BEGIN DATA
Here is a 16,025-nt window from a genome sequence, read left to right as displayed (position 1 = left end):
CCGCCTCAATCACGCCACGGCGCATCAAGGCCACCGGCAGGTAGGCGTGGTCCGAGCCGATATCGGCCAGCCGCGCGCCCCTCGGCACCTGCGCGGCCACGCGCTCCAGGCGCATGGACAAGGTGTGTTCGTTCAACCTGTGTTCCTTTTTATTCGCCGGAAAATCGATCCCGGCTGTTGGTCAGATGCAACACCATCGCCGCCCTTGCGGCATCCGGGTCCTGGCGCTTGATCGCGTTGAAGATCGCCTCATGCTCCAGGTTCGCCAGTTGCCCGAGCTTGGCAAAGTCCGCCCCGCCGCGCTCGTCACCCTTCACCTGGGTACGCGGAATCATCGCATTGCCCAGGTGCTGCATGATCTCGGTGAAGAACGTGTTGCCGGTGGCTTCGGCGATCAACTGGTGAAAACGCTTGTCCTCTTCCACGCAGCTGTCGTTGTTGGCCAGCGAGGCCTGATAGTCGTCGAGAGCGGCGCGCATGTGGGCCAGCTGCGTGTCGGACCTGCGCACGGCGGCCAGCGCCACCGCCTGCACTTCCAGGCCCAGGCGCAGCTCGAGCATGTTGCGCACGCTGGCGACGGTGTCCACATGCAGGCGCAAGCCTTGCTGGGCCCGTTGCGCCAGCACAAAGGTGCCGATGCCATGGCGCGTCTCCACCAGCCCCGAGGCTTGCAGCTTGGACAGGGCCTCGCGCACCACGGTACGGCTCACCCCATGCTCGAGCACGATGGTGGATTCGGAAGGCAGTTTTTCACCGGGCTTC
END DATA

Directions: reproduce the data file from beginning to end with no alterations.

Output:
Here is a 16,025-nt window from a genome sequence, read left to right as displayed (position 1 = left end):
CCGCCTCAATCACGCCACGGCGCATCAAGGCCACCGGCAGGTAGGCGTGGTCCGAGCCGATATCGGCCAGCCGCGCGCCCCTCGGCACCTGCGCGGCCACGCGCTCCAGGCGCATGGACAAGGTGTGTTCGTTCAACCTGTGTTCCTTTTTATTCGCCGGAAAATCGATCCCGGCTGTTGGTCAGATGCAACACCATCGCCGCCCTTGCGGCATCCGGGTCCTGGCGCTTGATCGCGTTGAAGATCGCCTCATGCTCCAGGTTCGCCAGTTGCCCGAGCTTGGCAAAGTCCGCCCCGCCGCGCTCGTCACCCTTCACCTGGGTACGCGGAATCATCGCATTGCCCAGGTGCTGCATGATCTCGGTGAAGAACGTGTTGCCGGTGGCTTCGGCGATCAACTGGTGAAAACGCTTGTCCTCTTCCACGCAGCTGTCGTTGTTGGCCAGCGAGGCCTGATAGTCGTCGAGAGCGGCGCGCATGTGGGCCAGCTGCGTGTCGGACCTGCGCACGGCGGCCAGCGCCACCGCCTGCACTTCCAGGCCCAGGCGCAGCTCGAGCATGTTGCGCACGCTGGCGACGGTGTCCACATGCAGGCGCAAGCCTTGCTGGGCCCGTTGCGCCAGCACAAAGGTGCCGATGCCATGGCGCGTCTCCACCAGCCCCGAGGCTTGCAGCTTGGACAGGGCCTCGCGCACCACGGTACGGCTCACCCCATGCTCGAGCACGATGGTGGATTCGGAAGGCAGTTTTTCACCGGGCTTC